‘My sons see themselves in the pages of books we read. But what about everyone else?’: Mom starts inclusive ‘Kind Kids Book Club’

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“‘I think you need a project. Something to keep your mind busy once the baby is here,’ my husband said. He was right. We had just found out I was pregnant with our third child. Although we were genuinely over the moon to be having another baby, we both had some concerns.

Husband and wife smiling together standing outside
Courtesy of Amie Jones

After the birth of our second son, I suffered from severe postnatal anxiety and depression for many months. I was tortured day and night by intrusive thoughts and irrational fears I was going to die. I stopped eating and barely slept a wink at night. I developed obsessive compulsions, which would have me checking my body for lumps and bumps in the mirror every few minutes, and my hair fell out in huge chunks.

With the help of my supportive family and a brilliant doctor, I made a full recovery—but, with the news I was pregnant again, I began to worry I would become ill for a second time. So, I needed a project. One that would allow me to occupy my mind—through lonely night feeds and long newborn days—and channel my thoughts in a positive way. Despite being on board with the idea, nothing came to me and I was starting to get anxious.

Two brothers wearing blue standing outside by garden
Courtesy of Amie Jones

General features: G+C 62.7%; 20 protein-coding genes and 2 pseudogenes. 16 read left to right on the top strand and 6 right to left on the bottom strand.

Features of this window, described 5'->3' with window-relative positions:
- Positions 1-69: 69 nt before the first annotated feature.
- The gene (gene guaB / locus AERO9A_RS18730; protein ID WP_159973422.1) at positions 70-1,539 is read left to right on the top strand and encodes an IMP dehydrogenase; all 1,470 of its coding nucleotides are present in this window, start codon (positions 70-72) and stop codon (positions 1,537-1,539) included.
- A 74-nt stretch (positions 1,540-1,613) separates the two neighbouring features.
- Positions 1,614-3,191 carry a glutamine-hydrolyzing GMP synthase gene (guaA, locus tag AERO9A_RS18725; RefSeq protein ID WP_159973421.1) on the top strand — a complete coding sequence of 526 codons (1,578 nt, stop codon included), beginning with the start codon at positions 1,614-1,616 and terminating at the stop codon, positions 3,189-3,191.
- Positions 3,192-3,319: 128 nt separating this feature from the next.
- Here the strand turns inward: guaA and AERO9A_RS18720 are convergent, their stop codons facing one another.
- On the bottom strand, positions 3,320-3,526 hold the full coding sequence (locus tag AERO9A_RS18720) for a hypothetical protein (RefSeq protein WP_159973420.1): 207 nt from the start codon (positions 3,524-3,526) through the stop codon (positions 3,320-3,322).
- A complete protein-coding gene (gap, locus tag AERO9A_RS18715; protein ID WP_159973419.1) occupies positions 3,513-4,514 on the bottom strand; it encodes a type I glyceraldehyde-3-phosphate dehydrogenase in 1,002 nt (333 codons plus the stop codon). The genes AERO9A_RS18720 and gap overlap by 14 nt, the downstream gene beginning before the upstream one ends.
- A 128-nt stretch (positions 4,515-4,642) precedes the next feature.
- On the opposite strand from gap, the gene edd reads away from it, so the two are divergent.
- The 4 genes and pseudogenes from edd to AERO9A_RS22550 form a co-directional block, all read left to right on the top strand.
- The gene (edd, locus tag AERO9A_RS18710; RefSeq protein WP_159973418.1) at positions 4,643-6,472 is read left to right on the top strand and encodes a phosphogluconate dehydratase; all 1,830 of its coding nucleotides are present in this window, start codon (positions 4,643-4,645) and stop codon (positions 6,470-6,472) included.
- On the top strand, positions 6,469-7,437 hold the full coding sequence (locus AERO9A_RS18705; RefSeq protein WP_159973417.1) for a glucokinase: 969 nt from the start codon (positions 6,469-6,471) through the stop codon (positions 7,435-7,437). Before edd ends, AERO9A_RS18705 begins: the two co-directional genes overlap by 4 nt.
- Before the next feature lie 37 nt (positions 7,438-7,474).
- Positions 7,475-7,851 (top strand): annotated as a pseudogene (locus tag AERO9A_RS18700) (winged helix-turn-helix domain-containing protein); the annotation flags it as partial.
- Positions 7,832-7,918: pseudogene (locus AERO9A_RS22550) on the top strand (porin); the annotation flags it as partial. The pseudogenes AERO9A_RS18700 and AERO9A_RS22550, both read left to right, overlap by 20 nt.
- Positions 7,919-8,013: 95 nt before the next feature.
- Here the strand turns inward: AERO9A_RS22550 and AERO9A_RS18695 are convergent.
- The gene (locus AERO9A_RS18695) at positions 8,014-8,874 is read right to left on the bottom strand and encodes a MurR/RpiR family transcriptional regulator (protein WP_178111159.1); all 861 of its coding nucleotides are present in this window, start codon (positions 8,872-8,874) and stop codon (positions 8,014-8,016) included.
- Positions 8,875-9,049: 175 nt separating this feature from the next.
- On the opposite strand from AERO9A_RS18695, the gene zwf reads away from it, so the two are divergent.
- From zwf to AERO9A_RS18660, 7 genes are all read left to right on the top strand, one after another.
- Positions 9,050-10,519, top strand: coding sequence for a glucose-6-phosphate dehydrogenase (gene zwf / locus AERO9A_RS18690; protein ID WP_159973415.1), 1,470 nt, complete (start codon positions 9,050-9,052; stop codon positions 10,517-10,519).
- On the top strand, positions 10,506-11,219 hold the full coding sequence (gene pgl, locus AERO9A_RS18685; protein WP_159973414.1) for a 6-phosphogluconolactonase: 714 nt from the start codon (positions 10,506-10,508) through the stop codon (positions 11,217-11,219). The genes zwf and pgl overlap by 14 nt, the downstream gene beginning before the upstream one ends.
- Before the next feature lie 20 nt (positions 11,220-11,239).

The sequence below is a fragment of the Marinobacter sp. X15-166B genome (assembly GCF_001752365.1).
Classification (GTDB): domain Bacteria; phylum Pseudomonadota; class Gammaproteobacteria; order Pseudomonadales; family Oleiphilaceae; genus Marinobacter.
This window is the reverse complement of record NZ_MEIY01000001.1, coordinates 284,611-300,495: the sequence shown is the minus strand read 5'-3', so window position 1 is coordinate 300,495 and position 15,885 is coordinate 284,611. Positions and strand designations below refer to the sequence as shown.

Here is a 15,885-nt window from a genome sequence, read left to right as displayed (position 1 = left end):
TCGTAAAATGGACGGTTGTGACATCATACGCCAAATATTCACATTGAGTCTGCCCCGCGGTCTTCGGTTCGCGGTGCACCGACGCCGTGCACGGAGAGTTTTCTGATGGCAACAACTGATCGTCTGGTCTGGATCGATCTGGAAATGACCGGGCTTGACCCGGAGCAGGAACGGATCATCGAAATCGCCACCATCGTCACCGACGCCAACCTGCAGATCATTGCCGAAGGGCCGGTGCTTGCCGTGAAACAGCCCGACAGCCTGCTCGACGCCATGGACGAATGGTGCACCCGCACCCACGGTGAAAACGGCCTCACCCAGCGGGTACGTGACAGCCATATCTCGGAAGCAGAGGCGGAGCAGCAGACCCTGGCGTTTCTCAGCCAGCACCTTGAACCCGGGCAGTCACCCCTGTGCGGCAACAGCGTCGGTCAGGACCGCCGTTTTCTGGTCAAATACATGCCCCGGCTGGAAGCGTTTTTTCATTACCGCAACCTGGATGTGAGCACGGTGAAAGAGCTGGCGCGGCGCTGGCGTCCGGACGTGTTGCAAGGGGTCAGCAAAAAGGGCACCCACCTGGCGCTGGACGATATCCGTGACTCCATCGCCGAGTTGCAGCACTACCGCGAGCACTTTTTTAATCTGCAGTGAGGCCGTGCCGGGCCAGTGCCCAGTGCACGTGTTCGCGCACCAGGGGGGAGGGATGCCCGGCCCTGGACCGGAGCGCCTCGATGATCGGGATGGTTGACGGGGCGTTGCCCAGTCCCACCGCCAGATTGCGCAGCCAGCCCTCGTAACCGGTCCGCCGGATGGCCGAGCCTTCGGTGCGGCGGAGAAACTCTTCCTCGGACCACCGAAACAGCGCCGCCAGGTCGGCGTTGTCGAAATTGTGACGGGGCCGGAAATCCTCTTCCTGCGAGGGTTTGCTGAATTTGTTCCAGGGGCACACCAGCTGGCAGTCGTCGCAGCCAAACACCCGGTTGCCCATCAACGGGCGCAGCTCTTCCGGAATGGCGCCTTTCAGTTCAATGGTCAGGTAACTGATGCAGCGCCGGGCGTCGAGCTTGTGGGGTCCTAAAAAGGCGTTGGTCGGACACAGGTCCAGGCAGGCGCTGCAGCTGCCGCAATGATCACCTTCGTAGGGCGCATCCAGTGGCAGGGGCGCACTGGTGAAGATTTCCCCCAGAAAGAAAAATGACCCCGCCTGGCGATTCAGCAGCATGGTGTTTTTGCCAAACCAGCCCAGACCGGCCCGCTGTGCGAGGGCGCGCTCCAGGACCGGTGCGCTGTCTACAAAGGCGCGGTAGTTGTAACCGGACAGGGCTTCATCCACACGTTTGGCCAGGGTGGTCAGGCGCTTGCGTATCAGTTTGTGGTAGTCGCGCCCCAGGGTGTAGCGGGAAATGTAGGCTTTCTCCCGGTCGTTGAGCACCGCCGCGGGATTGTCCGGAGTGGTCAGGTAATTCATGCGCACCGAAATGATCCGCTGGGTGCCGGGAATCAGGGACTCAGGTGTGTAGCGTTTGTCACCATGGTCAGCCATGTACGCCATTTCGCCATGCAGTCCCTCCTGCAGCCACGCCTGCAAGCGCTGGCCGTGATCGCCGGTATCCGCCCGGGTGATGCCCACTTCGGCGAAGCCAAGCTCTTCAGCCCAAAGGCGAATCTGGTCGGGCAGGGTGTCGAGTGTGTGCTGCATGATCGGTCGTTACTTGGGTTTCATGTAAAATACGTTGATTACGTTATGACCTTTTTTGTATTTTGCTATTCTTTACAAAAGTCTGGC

I needn’t have worried. As my pregnancy progressed, the world changed. Not just for our little family, but everyone. My project, born out of necessity, fell into my lap. The idea for the book club came to me during the first UK lockdown in March 2020. I had just given birth to Huw and had my other little boys, Amos (2) and Dylan (5), at home with me, too. We have always loved reading together, but books really came into their own during this strange time. We were able to use books to talk about how we felt, escape to other places, and cheer ourselves up.

Mom with two sons swimming in pool outside
Courtesy of Amie Jones

As the global news got bleaker, amid protests and the pandemic, my boys had more and more questions. I realized now more than ever, it was essential to teach them about kindness. And not just kindness, but social conscience. Empathy. Compassion. Understanding. Self-love. Love for the planet.

But something was bothering me. For a long time, as a busy mom, when it came to children’s books if it wasn’t on a supermarket shelf, I wasn’t buying it. Now we were locked down, I realized this wasn’t doing us any favors when it came to talking about and understanding the world around us and how we can contribute to it positively with kindness and action.

Two brothers playing on rocks wearing raincoats
Courtesy of Amie Jones

My sons see themselves in the pages of the books we read regularly. They are knights on horseback, dinosaur keepers, doctors, pilots, sidekicks to all manner of woodland animals, and heroes. They are at the heart of the story. They are the story. But what about everyone and everything else? What about different cultures and different countries, strong girls and women, families who aren’t 2.4 children, and people with disabilities? And not just tokenism. Central protagonists, one and all.